Resistance and acquiescence in Europe
By Paavo Rautio
Idiots! Fools! When a Finn emerges unexpectedly in the middle of a demonstration in Paris, the first reaction is one of sharp disapproval: Idiots! Fools! Although the leg of society is festering, the French shout: "Don't amputate!" Time flies, but the French just sip their café au lait, pondering whether or not the weather is right for another protest.
What is most frightening is that the country's leaders collapse in the face of these idiots, change their policy if needed, and cancel decisions that have already been made. What wimps those leaders are!
Finns have internalised the wisdom spoken by veteran Centre Party politician Johannes Virolainen, who said that once democracy has spoken, it's time to shut up. After the demonstrations have died down, and the Finn has returned home, the reaction changes: "What if they are right and we are wrong?"
In France, the people see their democracy as a democracy of the elite. Decisions are made by enarchist friends who have lost contact with the people and the trade union movement. When the prime minister falls out of favour, he moves behind the door of the entrance to wait: soon he will nevertheless be called to make decisions on a good salary.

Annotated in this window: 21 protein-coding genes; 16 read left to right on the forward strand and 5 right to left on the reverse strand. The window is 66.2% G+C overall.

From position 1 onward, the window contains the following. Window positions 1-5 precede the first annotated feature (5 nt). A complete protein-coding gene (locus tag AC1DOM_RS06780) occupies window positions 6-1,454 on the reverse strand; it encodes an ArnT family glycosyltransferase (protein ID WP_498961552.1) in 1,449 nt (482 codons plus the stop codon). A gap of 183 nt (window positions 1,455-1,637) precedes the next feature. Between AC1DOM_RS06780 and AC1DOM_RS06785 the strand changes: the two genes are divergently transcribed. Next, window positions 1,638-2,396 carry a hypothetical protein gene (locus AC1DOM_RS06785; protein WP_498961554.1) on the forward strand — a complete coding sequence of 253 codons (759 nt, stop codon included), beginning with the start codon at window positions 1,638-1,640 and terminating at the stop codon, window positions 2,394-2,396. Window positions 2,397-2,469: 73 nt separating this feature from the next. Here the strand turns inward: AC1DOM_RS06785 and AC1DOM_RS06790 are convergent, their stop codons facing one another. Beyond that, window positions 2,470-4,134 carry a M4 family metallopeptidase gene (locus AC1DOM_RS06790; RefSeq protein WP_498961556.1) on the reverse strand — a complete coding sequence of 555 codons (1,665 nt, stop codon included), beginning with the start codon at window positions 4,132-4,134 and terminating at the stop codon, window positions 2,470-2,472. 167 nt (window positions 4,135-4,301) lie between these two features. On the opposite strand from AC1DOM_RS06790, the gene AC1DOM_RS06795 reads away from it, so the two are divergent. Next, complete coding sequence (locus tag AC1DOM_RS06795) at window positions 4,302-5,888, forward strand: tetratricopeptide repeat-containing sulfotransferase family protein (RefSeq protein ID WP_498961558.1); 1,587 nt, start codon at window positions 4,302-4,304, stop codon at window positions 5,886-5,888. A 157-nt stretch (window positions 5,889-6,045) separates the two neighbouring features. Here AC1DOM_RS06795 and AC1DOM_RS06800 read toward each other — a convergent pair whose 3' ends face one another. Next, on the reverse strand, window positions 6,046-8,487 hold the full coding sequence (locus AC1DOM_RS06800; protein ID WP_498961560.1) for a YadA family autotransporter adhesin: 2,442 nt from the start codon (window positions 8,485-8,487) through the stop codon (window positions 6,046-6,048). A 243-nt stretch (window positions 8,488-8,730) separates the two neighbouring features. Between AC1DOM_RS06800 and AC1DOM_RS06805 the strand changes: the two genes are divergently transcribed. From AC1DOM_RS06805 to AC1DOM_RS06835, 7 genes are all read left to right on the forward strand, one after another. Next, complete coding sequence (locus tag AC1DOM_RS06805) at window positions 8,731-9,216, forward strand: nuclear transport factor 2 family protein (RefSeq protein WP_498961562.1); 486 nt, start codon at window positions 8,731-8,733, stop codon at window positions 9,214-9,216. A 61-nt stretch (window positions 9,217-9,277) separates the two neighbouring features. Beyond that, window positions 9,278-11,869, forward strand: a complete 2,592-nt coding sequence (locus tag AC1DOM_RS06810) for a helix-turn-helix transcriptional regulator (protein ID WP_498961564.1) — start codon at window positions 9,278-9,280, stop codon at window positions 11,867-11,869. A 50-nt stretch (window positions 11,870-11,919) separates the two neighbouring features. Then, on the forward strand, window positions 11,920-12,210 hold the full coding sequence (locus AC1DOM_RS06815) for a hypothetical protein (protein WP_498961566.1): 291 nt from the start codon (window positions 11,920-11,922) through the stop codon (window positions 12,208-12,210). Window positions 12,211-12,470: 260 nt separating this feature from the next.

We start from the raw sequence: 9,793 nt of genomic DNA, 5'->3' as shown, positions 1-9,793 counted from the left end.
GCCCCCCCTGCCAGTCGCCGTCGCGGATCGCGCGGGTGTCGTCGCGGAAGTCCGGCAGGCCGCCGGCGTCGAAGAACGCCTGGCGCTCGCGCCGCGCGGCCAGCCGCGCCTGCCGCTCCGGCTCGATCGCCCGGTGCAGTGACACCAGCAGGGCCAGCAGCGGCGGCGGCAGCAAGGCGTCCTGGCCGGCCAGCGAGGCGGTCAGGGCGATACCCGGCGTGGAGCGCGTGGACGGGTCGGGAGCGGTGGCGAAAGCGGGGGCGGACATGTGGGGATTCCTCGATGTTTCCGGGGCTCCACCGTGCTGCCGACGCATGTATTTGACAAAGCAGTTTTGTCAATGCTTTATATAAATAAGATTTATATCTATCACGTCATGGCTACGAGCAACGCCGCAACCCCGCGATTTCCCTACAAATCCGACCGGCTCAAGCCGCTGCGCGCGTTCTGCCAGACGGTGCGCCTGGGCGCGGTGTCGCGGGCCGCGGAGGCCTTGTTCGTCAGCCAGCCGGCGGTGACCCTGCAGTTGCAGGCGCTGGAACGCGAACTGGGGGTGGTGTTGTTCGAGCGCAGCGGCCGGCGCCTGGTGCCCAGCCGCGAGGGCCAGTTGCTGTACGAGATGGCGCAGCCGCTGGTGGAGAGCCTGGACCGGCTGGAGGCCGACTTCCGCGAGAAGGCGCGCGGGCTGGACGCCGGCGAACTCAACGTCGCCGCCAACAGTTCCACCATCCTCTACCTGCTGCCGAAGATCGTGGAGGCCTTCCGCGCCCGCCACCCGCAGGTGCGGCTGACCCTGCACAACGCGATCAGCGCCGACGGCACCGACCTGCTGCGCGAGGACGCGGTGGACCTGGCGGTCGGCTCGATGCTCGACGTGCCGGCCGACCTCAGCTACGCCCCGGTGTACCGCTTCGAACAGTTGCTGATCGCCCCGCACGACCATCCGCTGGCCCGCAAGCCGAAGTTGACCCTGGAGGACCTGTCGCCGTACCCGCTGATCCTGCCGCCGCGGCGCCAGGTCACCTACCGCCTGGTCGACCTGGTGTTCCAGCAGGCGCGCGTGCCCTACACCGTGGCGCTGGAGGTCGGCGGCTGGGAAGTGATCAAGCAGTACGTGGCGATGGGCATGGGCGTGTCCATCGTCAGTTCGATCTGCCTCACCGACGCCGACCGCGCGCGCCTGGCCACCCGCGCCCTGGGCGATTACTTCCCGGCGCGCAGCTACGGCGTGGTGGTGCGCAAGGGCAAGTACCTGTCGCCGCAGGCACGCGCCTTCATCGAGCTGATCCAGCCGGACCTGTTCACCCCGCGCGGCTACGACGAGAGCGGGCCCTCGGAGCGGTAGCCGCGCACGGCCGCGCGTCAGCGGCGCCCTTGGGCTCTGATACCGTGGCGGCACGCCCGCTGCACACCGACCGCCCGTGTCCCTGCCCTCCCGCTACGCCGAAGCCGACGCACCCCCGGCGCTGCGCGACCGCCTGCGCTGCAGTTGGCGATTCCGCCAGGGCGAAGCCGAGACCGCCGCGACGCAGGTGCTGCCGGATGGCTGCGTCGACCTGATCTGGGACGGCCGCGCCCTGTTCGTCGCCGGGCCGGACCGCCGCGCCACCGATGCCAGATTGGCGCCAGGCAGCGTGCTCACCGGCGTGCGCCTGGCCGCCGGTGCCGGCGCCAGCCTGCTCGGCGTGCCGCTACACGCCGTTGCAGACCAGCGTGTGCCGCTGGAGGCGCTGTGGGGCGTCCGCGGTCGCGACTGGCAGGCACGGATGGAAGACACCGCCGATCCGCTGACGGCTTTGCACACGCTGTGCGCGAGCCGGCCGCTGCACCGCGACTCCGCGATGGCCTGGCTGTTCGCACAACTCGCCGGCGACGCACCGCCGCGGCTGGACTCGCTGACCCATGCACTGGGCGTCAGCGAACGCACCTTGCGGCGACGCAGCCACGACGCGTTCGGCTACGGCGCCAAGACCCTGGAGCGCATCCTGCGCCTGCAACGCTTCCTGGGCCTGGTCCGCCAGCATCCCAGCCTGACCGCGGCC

France is also a country where the people's belief in the power of the state is stronger than it is in Scandinavia. If there is a fault, the state can rectify it. If it does not do so, the fault is with those who use the power of the state: the politicians. If jobs are exported to China, the state can do something to stem the flow.
What if the French are right? It could be that we Finns allow ourselves to be used as pawns in the game of the modern economy without any resistance. We accept authority too easily and believe that it is possible to influence decisions by simply voting in elections. Is French democracy that much different than Finnish democracy?
We look down our noses at a nation that has the courage and the ability to say no, and which believes in the power of politics. We believe that they are going to hell in first class, while we adapt, enact structural changes, and reform our society.
There was an interesting little news item in the Financial Times recently, according to which the Americans had been trying hard to sell the format of Donald Trump's TV show The Apprentice to Japan. In the programme, which also has a Finnish version, competitors try to succeed as sales people, and the weakest link is eliminated by Donald Trump saying "You're fired".
Those selling the format have not been successful in their efforts in Japan. The format did not sell because it would be abhorrent in Japan to treat an employee in such a manner. It is simply not done to people in a country where employers who offer lifetime employment are bowed to deeply. In that country people devote their lives to their jobs, even though nobody is threatening to fire them.
In Finland the Trump mentality was accepted much more easily, although the expression used by the Finnish host Jari Sarasvuo "Minä vapautan sinut" ("I release you") is much softer. Still, the idea remained: bring in more money, or you get booted out.